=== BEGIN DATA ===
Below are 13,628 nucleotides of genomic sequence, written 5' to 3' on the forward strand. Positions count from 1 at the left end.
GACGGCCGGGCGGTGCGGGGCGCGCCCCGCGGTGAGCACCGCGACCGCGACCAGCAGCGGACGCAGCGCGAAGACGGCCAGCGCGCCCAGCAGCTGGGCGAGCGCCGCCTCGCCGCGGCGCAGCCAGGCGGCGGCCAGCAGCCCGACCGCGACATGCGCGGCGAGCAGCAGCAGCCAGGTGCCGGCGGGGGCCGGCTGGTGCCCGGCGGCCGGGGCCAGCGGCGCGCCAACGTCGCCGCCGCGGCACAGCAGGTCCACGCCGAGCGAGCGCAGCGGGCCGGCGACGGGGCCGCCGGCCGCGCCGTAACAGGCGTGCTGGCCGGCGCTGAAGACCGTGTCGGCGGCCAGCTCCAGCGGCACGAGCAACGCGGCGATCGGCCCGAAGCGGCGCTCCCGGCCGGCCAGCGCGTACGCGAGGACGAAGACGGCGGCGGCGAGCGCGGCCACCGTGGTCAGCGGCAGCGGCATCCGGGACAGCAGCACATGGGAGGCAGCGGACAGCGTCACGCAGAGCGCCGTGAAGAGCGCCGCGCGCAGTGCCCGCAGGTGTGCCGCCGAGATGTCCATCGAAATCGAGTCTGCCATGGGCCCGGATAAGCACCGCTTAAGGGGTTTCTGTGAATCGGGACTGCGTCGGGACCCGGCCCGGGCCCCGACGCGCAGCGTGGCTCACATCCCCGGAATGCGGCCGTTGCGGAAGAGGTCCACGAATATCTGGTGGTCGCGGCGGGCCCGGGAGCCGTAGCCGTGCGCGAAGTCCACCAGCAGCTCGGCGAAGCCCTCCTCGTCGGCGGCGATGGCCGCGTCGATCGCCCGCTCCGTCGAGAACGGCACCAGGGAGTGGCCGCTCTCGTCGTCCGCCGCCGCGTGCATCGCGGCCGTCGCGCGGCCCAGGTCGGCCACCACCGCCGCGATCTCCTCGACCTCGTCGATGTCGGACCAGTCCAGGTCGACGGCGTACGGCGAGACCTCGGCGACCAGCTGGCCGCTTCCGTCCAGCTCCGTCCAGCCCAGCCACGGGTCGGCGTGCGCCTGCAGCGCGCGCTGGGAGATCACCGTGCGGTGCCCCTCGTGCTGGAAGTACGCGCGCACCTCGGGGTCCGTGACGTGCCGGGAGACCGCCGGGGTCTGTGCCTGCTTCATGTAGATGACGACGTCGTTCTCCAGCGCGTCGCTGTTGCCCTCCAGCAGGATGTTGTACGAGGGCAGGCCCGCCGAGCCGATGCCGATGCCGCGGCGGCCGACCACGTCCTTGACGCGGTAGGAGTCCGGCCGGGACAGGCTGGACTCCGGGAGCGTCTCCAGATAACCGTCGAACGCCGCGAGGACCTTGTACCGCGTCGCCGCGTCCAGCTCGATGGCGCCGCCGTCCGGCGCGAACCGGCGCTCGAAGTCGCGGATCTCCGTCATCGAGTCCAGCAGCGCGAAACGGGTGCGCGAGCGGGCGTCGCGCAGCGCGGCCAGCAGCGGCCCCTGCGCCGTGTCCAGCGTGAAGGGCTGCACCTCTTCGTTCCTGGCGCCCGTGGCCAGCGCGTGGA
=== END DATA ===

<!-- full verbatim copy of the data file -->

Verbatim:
Below are 13,628 nucleotides of genomic sequence, written 5' to 3' on the forward strand. Positions count from 1 at the left end.
GACGGCCGGGCGGTGCGGGGCGCGCCCCGCGGTGAGCACCGCGACCGCGACCAGCAGCGGACGCAGCGCGAAGACGGCCAGCGCGCCCAGCAGCTGGGCGAGCGCCGCCTCGCCGCGGCGCAGCCAGGCGGCGGCCAGCAGCCCGACCGCGACATGCGCGGCGAGCAGCAGCAGCCAGGTGCCGGCGGGGGCCGGCTGGTGCCCGGCGGCCGGGGCCAGCGGCGCGCCAACGTCGCCGCCGCGGCACAGCAGGTCCACGCCGAGCGAGCGCAGCGGGCCGGCGACGGGGCCGCCGGCCGCGCCGTAACAGGCGTGCTGGCCGGCGCTGAAGACCGTGTCGGCGGCCAGCTCCAGCGGCACGAGCAACGCGGCGATCGGCCCGAAGCGGCGCTCCCGGCCGGCCAGCGCGTACGCGAGGACGAAGACGGCGGCGGCGAGCGCGGCCACCGTGGTCAGCGGCAGCGGCATCCGGGACAGCAGCACATGGGAGGCAGCGGACAGCGTCACGCAGAGCGCCGTGAAGAGCGCCGCGCGCAGTGCCCGCAGGTGTGCCGCCGAGATGTCCATCGAAATCGAGTCTGCCATGGGCCCGGATAAGCACCGCTTAAGGGGTTTCTGTGAATCGGGACTGCGTCGGGACCCGGCCCGGGCCCCGACGCGCAGCGTGGCTCACATCCCCGGAATGCGGCCGTTGCGGAAGAGGTCCACGAATATCTGGTGGTCGCGGCGGGCCCGGGAGCCGTAGCCGTGCGCGAAGTCCACCAGCAGCTCGGCGAAGCCCTCCTCGTCGGCGGCGATGGCCGCGTCGATCGCCCGCTCCGTCGAGAACGGCACCAGGGAGTGGCCGCTCTCGTCGTCCGCCGCCGCGTGCATCGCGGCCGTCGCGCGGCCCAGGTCGGCCACCACCGCCGCGATCTCCTCGACCTCGTCGATGTCGGACCAGTCCAGGTCGACGGCGTACGGCGAGACCTCGGCGACCAGCTGGCCGCTTCCGTCCAGCTCCGTCCAGCCCAGCCACGGGTCGGCGTGCGCCTGCAGCGCGCGCTGGGAGATCACCGTGCGGTGCCCCTCGTGCTGGAAGTACGCGCGCACCTCGGGGTCCGTGACGTGCCGGGAGACCGCCGGGGTCTGTGCCTGCTTCATGTAGATGACGACGTCGTTCTCCAGCGCGTCGCTGTTGCCCTCCAGCAGGATGTTGTACGAGGGCAGGCCCGCCGAGCCGATGCCGATGCCGCGGCGGCCGACCACGTCCTTGACGCGGTAGGAGTCCGGCCGGGACAGGCTGGACTCCGGGAGCGTCTCCAGATAACCGTCGAACGCCGCGAGGACCTTGTACCGCGTCGCCGCGTCCAGCTCGATGGCGCCGCCGTCCGGCGCGAACCGGCGCTCGAAGTCGCGGATCTCCGTCATCGAGTCCAGCAGCGCGAAACGGGTGCGCGAGCGGGCGTCGCGCAGCGCGGCCAGCAGCGGCCCCTGCGCCGTGTCCAGCGTGAAGGGCTGCACCTCTTCGTTCCTGGCGCCCGTGGCCAGCGCGTGGA